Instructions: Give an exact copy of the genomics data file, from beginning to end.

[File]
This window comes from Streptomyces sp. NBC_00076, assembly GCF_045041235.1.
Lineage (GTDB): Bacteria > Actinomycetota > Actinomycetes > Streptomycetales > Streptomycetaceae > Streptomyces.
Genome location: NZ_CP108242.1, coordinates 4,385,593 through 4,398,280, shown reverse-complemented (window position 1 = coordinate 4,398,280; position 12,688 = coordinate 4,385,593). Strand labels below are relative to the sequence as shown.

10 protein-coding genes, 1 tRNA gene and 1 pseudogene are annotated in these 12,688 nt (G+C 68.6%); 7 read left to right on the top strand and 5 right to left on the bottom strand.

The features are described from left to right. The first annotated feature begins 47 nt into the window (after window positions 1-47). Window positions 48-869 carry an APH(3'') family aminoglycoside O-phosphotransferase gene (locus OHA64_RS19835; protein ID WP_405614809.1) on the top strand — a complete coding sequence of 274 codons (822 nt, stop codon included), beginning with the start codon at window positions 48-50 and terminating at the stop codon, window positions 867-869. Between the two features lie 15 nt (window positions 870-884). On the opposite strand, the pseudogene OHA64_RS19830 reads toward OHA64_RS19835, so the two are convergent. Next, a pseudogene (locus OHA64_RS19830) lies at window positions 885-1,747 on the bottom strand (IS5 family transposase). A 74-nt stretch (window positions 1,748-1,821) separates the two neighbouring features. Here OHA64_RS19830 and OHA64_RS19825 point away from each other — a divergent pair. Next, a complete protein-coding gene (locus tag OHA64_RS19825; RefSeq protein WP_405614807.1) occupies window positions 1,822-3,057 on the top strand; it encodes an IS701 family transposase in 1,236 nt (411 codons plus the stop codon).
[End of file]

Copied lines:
This window comes from Streptomyces sp. NBC_00076, assembly GCF_045041235.1.
Lineage (GTDB): Bacteria > Actinomycetota > Actinomycetes > Streptomycetales > Streptomycetaceae > Streptomyces.
Genome location: NZ_CP108242.1, coordinates 4,385,593 through 4,398,280, shown reverse-complemented (window position 1 = coordinate 4,398,280; position 12,688 = coordinate 4,385,593). Strand labels below are relative to the sequence as shown.

10 protein-coding genes, 1 tRNA gene and 1 pseudogene are annotated in these 12,688 nt (G+C 68.6%); 7 read left to right on the top strand and 5 right to left on the bottom strand.

The features are described from left to right. The first annotated feature begins 47 nt into the window (after window positions 1-47). Window positions 48-869 carry an APH(3'') family aminoglycoside O-phosphotransferase gene (locus OHA64_RS19835; protein ID WP_405614809.1) on the top strand — a complete coding sequence of 274 codons (822 nt, stop codon included), beginning with the start codon at window positions 48-50 and terminating at the stop codon, window positions 867-869. Between the two features lie 15 nt (window positions 870-884). On the opposite strand, the pseudogene OHA64_RS19830 reads toward OHA64_RS19835, so the two are convergent. Next, a pseudogene (locus OHA64_RS19830) lies at window positions 885-1,747 on the bottom strand (IS5 family transposase). A 74-nt stretch (window positions 1,748-1,821) separates the two neighbouring features. Here OHA64_RS19830 and OHA64_RS19825 point away from each other — a divergent pair. Next, a complete protein-coding gene (locus tag OHA64_RS19825; RefSeq protein WP_405614807.1) occupies window positions 1,822-3,057 on the top strand; it encodes an IS701 family transposase in 1,236 nt (411 codons plus the stop codon).